Archive for April 22, 2012

In the current political landscape, the economy serves as the most significant issue for the upcoming fall election. About 2 weeks ago, Wisconsin governor Scott Walker signed a bill repealing the state’s equal pay law. When questioned, explanations included the need for young men to feel like they could grow up to be breadwinners. How is this not seen as blatant sexism? This is a clear movement backwards in the concept of equal pay for equal work.When did women become second-class citizens? Oh wait, that has been the unfortunate reality for all of human existence.

Hilary Rosen, a democratic political consultant, came out with a statement against Ann Romney regarding her lack of experience to talk about the economy. Rosen’s statement included a belief that Ann’s stay-at-home mother status negated her ability to give feedback on the concerns of women regarding the economy, being as she has not worked during her adult life in a paying job. This statement came out after Mitt Romney referenced his advisement of women’s beliefs came from his wife. While being a full-time parent is one of the most difficult jobs in the world, there is a difference between what makes parenting difficult and experience with the economy when your husband makes my yearly salary in less than 14 hours.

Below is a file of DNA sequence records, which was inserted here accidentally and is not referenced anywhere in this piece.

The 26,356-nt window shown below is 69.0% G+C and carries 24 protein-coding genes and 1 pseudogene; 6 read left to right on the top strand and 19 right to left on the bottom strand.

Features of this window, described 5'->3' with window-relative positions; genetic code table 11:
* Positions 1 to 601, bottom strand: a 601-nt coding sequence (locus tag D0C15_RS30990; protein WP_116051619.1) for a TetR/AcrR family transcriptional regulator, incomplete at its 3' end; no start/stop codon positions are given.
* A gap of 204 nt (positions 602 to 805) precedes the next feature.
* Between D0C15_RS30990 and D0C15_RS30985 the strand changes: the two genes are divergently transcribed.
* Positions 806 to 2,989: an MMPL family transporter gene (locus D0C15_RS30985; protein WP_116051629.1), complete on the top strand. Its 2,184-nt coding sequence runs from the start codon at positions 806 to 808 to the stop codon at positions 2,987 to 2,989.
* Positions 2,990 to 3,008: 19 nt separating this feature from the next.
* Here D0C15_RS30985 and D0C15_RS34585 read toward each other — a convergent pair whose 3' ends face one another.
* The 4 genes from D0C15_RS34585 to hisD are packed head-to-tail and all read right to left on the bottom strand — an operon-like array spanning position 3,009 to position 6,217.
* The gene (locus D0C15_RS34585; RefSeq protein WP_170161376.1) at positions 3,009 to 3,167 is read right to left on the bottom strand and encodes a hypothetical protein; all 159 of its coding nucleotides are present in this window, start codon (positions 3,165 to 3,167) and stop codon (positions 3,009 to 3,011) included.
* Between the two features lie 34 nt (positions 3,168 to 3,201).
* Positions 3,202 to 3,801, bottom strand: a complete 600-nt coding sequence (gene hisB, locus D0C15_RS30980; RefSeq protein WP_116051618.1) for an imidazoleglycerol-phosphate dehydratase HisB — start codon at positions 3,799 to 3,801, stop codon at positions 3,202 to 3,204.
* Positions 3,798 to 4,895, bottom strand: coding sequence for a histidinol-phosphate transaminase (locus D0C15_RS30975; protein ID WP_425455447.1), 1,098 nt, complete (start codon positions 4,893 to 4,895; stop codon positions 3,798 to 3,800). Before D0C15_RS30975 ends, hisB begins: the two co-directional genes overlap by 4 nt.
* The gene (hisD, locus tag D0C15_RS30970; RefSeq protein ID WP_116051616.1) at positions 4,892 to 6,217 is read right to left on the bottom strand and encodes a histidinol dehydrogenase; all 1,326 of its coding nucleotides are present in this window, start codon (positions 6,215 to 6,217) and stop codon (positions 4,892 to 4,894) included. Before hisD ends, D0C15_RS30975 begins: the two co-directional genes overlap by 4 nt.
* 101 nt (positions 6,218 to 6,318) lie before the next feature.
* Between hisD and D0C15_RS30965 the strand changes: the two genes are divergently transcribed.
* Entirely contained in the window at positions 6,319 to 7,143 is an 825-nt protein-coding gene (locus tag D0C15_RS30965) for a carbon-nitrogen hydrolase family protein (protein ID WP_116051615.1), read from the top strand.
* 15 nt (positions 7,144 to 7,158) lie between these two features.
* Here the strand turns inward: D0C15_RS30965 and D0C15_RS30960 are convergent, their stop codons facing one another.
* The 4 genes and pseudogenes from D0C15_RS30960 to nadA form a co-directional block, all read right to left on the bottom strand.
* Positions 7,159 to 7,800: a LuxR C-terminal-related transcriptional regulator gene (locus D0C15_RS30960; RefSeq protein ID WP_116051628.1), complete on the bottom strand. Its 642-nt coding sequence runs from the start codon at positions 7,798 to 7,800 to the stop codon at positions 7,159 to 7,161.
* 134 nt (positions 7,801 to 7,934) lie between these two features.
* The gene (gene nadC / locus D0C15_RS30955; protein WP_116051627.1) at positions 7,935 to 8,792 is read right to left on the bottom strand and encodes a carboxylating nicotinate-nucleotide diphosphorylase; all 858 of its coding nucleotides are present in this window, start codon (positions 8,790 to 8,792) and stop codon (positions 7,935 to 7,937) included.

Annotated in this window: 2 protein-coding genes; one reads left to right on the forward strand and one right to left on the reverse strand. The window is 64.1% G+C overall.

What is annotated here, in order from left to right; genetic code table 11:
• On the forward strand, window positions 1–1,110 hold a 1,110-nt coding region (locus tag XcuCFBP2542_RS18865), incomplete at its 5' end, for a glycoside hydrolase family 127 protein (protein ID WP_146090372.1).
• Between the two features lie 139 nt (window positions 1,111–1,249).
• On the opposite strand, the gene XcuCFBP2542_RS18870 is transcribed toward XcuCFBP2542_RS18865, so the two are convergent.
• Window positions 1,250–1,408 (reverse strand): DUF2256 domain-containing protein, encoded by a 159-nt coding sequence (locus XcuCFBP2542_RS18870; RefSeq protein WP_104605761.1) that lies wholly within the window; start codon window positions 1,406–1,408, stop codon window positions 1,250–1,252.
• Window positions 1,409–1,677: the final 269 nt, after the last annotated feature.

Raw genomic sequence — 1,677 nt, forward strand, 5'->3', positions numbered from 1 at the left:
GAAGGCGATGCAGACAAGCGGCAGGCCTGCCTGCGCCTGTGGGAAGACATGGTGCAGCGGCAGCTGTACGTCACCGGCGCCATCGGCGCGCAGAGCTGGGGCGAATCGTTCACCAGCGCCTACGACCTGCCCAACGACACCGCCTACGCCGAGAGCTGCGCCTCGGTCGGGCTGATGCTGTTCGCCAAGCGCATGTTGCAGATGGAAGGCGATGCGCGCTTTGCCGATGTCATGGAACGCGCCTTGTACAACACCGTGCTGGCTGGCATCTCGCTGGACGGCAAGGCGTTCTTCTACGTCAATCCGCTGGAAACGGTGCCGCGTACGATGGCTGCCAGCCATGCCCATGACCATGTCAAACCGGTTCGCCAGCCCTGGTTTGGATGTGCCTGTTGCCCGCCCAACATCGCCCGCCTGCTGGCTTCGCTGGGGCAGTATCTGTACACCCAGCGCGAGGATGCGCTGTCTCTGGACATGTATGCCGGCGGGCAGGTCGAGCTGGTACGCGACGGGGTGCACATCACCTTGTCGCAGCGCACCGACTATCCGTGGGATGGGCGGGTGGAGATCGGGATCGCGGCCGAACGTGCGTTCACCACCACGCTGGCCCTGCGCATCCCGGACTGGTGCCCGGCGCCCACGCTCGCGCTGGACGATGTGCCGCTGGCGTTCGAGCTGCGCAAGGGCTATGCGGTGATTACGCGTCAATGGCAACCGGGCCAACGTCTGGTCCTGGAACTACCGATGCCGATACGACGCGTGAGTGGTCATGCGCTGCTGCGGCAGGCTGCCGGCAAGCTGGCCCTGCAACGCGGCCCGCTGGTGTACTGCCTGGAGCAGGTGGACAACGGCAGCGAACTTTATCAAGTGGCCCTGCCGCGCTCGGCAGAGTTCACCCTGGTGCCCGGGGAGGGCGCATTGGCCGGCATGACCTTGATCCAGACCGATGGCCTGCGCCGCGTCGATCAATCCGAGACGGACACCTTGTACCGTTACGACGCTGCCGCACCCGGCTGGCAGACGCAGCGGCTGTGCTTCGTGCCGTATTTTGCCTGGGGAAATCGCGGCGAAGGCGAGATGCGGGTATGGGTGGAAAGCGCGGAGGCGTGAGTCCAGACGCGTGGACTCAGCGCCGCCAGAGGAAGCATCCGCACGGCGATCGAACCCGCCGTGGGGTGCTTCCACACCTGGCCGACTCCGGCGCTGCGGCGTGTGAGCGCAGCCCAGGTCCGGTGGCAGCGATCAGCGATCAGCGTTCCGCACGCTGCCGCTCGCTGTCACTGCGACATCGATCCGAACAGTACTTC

The Daily Show decided to do a piece on this, with Jon Stewart highlighting the absurdity of FOX News saying the attacks against women did not rise to the level of “war.” While he focused more on the media’s attention to women’s electoral issues over the actual issues themselves, he did a great job at highlighting the disparity between men and women in today’s world. While most of the conversation right now is surround birth control and health care, specifically whether it should be covered or not, each of the issues highlight the problems with men making decisions on women’s rights with their own bodies. Here are some of the recent specifics around the country: